Well, I could rant on. I wish they would consider poetry promotion, perhaps even give guidelines for poetry promotion (limit of posting of poems from a given volume or somesuch).

    I agree that this document is a wonderful first step and hopefully further discussion will result in revisions.

    1. Hi Jen – Well, the Poetry Foundation’s Harriet blog did have open comments until a year ago, but they couldn’t moderate them effectively — they turned into vicious battlegrounds. So they closed comments for good — just as Ron Silliman did at his blog some 9 months later — and I can imagine that sapped any desire they might otherwise have had for providing public forums. Anyway, sure, they could do a much better job of fostering this discussion and providing guidance on copyright issues for poets and poetry fans, no doubt. But it is also our responsibility to educate ourselves about the law. It’s actually kind of fascinating to me how our legal system tries to balance property rights with free speech rights.

      Poetry is experiencing a bit of a Renaissance on the web, I think. Quite a few people have told me that reading poetry on blogs had rekindled an interest in buying poetry books, and/or engaging with poetry, that they hadn’t felt since college, and I’ve even heard from some who were never interested in poetry at all before they started to encounter it online, on their friends’ blogs. Quite often this is new poetry, original to the blogger, or posted on scruffy little webzines such as the one I operate (qarrtsiluni). Videos for Billy Collins’ and others’ poetry on YouTube have garnered hundreds of thousands of views. At least a half-dozen different poetry prompt sites have attracted enthusiastic communities of weekly responders, to say nothing of online workshop sites and forums.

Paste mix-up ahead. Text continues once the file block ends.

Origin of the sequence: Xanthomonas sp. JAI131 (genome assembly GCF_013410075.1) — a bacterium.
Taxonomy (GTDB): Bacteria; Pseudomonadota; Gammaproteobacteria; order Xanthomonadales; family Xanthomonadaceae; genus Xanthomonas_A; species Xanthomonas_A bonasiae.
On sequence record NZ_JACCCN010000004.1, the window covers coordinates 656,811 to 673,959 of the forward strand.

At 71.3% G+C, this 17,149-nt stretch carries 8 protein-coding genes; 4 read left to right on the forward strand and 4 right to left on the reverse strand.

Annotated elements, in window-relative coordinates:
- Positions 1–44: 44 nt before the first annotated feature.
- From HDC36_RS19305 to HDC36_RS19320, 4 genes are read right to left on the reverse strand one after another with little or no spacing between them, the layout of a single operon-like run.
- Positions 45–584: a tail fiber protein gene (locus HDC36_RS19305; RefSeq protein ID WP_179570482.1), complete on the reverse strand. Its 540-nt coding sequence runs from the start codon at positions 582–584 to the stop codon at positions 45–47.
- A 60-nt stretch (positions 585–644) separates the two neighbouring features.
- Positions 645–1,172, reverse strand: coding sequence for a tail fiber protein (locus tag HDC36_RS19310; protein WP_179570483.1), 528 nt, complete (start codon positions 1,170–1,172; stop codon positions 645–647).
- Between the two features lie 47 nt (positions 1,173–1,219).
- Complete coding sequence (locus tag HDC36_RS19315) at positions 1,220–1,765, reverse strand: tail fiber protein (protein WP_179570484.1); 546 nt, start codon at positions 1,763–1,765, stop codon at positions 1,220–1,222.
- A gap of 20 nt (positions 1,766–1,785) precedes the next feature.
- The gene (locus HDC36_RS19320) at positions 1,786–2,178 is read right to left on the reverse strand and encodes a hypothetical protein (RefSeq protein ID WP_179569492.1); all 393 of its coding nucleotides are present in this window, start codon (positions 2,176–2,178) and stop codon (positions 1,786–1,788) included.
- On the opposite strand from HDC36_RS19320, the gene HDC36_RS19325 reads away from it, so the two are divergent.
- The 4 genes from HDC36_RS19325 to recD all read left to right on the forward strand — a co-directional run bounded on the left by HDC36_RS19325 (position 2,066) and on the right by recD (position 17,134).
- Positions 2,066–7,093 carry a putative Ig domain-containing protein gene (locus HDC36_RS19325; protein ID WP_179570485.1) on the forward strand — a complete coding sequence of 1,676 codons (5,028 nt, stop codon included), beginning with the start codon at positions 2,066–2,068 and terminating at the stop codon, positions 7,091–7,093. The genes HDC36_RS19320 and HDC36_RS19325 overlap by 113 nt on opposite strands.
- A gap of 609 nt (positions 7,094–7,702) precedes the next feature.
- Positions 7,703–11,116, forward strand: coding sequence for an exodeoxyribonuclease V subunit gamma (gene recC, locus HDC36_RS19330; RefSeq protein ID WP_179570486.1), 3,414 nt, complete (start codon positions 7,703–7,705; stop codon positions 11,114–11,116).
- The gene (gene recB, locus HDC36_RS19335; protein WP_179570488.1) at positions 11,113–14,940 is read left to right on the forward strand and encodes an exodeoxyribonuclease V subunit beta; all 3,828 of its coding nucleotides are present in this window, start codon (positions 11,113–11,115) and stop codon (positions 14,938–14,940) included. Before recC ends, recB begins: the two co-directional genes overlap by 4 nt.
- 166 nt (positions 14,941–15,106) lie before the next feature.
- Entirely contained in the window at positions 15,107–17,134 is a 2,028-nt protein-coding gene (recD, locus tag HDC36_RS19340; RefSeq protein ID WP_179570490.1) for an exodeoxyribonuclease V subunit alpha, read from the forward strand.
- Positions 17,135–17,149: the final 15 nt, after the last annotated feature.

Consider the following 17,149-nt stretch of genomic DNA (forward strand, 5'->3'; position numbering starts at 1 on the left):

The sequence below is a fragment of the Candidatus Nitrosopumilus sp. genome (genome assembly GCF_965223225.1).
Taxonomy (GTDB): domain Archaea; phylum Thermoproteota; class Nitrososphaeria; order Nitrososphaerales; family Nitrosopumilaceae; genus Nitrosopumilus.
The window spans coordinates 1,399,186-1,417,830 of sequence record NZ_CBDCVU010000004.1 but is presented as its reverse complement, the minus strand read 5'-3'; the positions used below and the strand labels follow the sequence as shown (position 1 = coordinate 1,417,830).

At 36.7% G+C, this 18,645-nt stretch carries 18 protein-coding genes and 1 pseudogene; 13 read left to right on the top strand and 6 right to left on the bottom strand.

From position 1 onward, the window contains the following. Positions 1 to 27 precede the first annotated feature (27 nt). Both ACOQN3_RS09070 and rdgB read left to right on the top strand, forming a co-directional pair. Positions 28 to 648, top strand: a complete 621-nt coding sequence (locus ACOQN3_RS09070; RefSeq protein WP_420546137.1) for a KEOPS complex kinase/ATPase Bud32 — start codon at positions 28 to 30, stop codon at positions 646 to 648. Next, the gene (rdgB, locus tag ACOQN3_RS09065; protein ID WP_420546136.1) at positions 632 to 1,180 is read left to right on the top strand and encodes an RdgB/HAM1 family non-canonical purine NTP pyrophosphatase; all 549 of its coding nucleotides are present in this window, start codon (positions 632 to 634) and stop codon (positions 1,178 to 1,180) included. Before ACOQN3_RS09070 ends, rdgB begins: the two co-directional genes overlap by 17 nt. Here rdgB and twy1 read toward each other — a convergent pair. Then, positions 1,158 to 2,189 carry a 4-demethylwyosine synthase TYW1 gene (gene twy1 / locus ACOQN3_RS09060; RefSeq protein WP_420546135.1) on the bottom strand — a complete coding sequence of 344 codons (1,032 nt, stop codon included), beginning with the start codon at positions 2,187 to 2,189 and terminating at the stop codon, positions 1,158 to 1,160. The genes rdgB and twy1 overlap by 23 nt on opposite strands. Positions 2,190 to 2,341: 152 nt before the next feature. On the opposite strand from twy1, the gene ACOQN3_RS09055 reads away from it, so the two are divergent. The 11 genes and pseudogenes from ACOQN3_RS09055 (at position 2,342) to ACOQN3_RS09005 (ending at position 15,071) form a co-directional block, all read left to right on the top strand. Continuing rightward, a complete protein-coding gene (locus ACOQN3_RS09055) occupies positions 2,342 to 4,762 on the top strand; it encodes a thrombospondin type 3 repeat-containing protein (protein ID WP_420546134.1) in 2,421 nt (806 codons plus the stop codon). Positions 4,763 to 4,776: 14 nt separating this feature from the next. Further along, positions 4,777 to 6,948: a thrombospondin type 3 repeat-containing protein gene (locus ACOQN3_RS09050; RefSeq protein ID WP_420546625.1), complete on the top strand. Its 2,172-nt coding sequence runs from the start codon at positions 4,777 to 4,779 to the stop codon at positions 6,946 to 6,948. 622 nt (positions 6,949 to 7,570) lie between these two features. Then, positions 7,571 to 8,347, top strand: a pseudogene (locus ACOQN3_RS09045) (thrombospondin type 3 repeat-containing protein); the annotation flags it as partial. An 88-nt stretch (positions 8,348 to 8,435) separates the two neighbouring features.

Reading an entire poem for a broadcast, including a podcast, is not covered by Fair Use as I understand it, but that’s one of the things that this first-draft code of poetry community standards didn’t get around to addressing. If we were to follow their suggestion for public readings, what you’ve described would be O.K., and I’ll admit I’ve done that once myself, in the very first episode of my Woodrat Podcast. It’s just the sort of thing most poets would be delighted by, I think, and my advice to you would be to go ahead and do it, but provide, as this new standard for bloggers suggests, an easy-to-find email address or contact form for authors to use if they want you to remove something. (Of course, removing something from a podcast and reuploading it could be a real pain in the butt if you don’t have a pretty fast internet connection.) Also, if you follow each poem or excerpt of a book with fairly lengthy commentary, I think you’d have a pretty strong case that such a use does constitute Fair Use (presuming it’s a U.S. author).